Towards Realizing a PRAM-On-Chip Vision

TitleTowards Realizing a PRAM-On-Chip Vision
Publication TypeConference Papers
Year of Publication2007
AuthorsVishkin U
Conference NameWorkshop on Highly Parallel Processing on a Chip (HPPC)
Date Published2007///

Serial computing has become largely irrelevant for growth in computing performance at around 2003.Having already concluded that to maintain past performance growth rates, general-purpose computing must be
overhauled to incorporate parallel computing at all levels of a computer system--including the programming
model—all processor vendors put forward many-core roadmaps. They all expect exponential increase in the num-
ber of cores over at least a decade. This welcome development is also a cause for apprehension. The whole world
of computing is now facing the same general-purpose parallel computing challenge that eluded computer science
for so many years and the clock is ticking. It is becoming common knowledge that if you want your program to run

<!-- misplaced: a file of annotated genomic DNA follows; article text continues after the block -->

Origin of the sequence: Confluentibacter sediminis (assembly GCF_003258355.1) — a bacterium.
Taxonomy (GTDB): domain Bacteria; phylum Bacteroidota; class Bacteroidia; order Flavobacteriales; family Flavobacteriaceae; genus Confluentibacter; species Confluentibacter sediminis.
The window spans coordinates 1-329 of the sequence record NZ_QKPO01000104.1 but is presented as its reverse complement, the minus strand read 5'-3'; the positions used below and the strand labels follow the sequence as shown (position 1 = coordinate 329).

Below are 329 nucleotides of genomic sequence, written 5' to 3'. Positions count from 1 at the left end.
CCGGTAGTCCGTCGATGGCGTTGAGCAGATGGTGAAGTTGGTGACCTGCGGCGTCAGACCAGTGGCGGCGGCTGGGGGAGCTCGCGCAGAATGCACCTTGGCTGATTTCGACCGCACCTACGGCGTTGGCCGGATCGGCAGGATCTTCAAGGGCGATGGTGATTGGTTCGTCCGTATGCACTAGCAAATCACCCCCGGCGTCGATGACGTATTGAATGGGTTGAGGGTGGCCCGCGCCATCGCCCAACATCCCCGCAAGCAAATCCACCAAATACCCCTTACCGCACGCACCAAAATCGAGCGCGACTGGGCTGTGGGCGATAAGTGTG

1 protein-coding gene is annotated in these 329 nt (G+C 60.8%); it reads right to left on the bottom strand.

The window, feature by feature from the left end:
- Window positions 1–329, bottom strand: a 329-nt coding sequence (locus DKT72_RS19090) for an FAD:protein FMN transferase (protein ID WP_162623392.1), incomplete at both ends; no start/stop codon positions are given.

faster you will have to program for parallelism, but the vendors who set up the rules have not yet provided clear
and effective means (eg, programming models and languages) for doing that. How can application software ven-
dors be expected to make a large investment in new software developments, when they know that in a few years
they are likely to have a whole new set of options for getting much better performance?! Namely, we are already
in a problematic transition stage that slows down performance growth, and may cause a recession if it lasts too
long. Unfortunately, some industry leaders are already predicting that the transition period can last a full decade.